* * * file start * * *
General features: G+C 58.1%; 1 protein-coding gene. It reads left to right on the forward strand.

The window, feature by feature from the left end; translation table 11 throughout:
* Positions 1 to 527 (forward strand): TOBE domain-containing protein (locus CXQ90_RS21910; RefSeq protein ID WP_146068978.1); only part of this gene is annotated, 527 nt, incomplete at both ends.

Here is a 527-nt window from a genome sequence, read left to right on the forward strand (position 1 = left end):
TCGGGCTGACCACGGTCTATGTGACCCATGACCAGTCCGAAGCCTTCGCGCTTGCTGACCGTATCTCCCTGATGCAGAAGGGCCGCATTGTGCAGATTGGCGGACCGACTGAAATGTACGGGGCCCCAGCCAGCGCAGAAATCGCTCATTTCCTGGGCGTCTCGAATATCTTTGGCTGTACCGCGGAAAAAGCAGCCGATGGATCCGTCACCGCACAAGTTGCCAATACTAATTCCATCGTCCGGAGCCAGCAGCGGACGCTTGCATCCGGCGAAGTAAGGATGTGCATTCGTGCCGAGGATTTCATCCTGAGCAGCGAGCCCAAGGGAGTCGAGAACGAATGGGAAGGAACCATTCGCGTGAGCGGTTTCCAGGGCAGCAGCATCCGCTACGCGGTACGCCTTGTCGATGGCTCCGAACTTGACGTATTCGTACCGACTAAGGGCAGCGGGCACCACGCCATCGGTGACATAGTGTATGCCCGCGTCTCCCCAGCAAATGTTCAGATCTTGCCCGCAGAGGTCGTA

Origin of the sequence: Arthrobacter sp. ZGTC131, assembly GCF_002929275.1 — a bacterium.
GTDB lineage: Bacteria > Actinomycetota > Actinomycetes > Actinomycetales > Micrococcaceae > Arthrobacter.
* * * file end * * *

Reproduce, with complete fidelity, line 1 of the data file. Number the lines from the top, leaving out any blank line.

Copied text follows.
General features: G+C 58.1%; 1 protein-coding gene. It reads left to right on the forward strand.